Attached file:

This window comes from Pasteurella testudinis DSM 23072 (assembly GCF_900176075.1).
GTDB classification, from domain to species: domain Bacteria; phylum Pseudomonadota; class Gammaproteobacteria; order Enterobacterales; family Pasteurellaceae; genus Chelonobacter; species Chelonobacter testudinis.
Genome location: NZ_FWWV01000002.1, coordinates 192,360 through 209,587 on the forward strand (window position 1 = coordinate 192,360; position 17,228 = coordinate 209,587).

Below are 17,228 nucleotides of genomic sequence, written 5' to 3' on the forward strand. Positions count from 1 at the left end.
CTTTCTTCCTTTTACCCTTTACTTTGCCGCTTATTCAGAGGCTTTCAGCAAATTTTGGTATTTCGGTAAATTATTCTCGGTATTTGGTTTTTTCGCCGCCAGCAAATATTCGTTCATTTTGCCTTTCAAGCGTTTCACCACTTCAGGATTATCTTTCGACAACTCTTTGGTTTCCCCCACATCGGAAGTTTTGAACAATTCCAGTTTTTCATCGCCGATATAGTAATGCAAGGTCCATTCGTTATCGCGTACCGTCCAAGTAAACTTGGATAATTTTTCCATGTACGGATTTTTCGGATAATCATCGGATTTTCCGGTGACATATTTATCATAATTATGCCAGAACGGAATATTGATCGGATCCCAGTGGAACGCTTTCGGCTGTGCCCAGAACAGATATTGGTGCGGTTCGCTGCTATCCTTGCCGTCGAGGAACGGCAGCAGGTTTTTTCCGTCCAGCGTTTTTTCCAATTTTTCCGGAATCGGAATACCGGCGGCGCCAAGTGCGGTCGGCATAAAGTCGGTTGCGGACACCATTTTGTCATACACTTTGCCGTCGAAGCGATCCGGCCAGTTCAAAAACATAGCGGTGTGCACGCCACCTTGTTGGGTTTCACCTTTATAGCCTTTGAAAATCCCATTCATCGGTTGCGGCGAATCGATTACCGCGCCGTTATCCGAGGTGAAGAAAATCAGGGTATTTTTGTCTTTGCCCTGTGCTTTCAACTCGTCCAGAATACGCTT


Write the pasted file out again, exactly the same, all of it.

This window comes from Pasteurella testudinis DSM 23072 (assembly GCF_900176075.1).
GTDB classification, from domain to species: domain Bacteria; phylum Pseudomonadota; class Gammaproteobacteria; order Enterobacterales; family Pasteurellaceae; genus Chelonobacter; species Chelonobacter testudinis.
Genome location: NZ_FWWV01000002.1, coordinates 192,360 through 209,587 on the forward strand (window position 1 = coordinate 192,360; position 17,228 = coordinate 209,587).

Below are 17,228 nucleotides of genomic sequence, written 5' to 3' on the forward strand. Positions count from 1 at the left end.
CTTTCTTCCTTTTACCCTTTACTTTGCCGCTTATTCAGAGGCTTTCAGCAAATTTTGGTATTTCGGTAAATTATTCTCGGTATTTGGTTTTTTCGCCGCCAGCAAATATTCGTTCATTTTGCCTTTCAAGCGTTTCACCACTTCAGGATTATCTTTCGACAACTCTTTGGTTTCCCCCACATCGGAAGTTTTGAACAATTCCAGTTTTTCATCGCCGATATAGTAATGCAAGGTCCATTCGTTATCGCGTACCGTCCAAGTAAACTTGGATAATTTTTCCATGTACGGATTTTTCGGATAATCATCGGATTTTCCGGTGACATATTTATCATAATTATGCCAGAACGGAATATTGATCGGATCCCAGTGGAACGCTTTCGGCTGTGCCCAGAACAGATATTGGTGCGGTTCGCTGCTATCCTTGCCGTCGAGGAACGGCAGCAGGTTTTTTCCGTCCAGCGTTTTTTCCAATTTTTCCGGAATCGGAATACCGGCGGCGCCAAGTGCGGTCGGCATAAAGTCGGTTGCGGACACCATTTTGTCATACACTTTGCCGTCGAAGCGATCCGGCCAGTTCAAAAACATAGCGGTGTGCACGCCACCTTGTTGGGTTTCACCTTTATAGCCTTTGAAAATCCCATTCATCGGTTGCGGCGAATCGATTACCGCGCCGTTATCCGAGGTGAAGAAAATCAGGGTATTTTTGTCTTTGCCCTGTGCTTTCAACTCGTCCAGAATACGCTT